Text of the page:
When I see my dad in person, we have a great time. We talk politics and I tweet it. We eat too much food and I Instagram it. He plays with his grandkids and I post pictures on Facebook. We play Bananagrams and I share my wins on Snapchat.

When he was building the bones of what would one day be the internet we know, he wanted to make sure the code was democratic enough to evolve, so someday he could get pictures of his grandkids emailed to him. He told his peers 30 years ago, “Someday we’d be able to email each other smells.” People thought he was joking. Six years ago I emailed him ultrasound pictures of his first grandkids. Now you can download and 3D print a prosthetic hand at home. There are perfume printers in tests.

This isn’t the future he envisioned 25 years ago—it’s better. I feel bad that he hasn’t found a way to live in it the way I do, with one foot online and one foot off, balanced and stable. Twenty odd years after he was disappointed that I didn’t want a pen pal in Australia, I’m disappointed he doesn’t get on Periscope and share a walk through the woods where he lives, nearly off the grid, telecommuting full time. He doesn’t understand that through social media I can be with him, though I might physically be sitting with my nose pointed toward my phone in a playground, 500 miles away.

I remember a world before the web was a place, but that world doesn’t exist anymore. Even “off the grid,” we document our experiences, to contribute to a global body of knowledge that enriches all of us. We are made aware of the other people in the world as much by their absence as their availability. We can believe better of them because as carefully as someone cultivates an online persona, their true self comes through. The public nature of our social existence carries less pretense than the curated, not-real-space existence of the pre-social media web.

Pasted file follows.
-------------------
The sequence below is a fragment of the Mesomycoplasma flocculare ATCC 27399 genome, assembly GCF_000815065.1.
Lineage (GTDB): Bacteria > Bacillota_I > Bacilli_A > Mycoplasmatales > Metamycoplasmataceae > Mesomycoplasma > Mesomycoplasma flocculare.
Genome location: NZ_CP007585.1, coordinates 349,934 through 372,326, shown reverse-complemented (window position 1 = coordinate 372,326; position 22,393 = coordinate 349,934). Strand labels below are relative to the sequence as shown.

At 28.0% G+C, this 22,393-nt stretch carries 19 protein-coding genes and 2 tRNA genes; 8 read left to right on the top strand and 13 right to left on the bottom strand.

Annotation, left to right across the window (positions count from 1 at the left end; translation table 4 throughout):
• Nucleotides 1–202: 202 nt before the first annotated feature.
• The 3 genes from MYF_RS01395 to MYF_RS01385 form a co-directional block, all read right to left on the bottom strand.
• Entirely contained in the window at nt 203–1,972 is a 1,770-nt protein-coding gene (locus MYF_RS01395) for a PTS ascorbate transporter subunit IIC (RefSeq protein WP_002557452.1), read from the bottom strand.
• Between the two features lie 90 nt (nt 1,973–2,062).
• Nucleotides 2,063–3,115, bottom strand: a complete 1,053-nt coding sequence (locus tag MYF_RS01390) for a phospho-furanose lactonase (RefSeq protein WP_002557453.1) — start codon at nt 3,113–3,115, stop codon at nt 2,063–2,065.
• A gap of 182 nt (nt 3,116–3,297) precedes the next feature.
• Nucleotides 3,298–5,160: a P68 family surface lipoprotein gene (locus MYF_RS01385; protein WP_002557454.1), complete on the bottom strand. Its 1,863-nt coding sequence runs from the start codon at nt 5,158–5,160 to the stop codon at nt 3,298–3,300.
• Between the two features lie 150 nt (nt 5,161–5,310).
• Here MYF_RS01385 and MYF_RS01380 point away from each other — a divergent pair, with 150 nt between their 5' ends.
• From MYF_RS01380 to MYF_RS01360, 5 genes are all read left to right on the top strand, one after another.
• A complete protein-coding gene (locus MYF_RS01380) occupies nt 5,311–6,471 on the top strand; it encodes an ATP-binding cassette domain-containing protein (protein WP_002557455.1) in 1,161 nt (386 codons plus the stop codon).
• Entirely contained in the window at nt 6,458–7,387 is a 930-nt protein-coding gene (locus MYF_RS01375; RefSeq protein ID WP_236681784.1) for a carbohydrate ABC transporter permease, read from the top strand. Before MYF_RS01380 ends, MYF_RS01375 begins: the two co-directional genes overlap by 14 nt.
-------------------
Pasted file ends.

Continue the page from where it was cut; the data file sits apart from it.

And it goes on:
We have been constructing versions of ourselves to project to the public since the dawn of vanity. Social media has not invented the external persona, it has changed the way we choose to express one. The #BlackLivesMatter tag is not unlike my father’s black arm band on the anniversary of the Kent State massacre. It’s public self identification, only the public is larger now than eyes on the street of our local neighborhoods. Political movements are organized and mobilized through social media, and taken to the streets in real life.

Older generations still exist in that pre-internet age world. They feel interaction online is less meaningful than interactions where you can reach out and touch somebody. But there are people  solving these problems. Soon, virtual reality technology will allow you to touch people across distances, let you transmit taste and smell so you can watch your grandmother cook dinner and smell the soup as it boils across town, or across an ocean.

From the days of the Andrew Project, the internet has been about connecting with other people. Millennials are the first pioneers of an interconnected wilderness where we live. It’s sometimes lawless and violent, and it’s sometimes confusing and dangerous, but we can adapt to it and with fundamentally human optimism, force it to adapt to us. Social media is erasing the boundaries of physical space, allowing people to connect across the globe instantaneously. For every troll on a mommy blog, there’s a Brother Orange creating meaningful human connections across the globe. 

It’s a brave new world, even without its creators in it.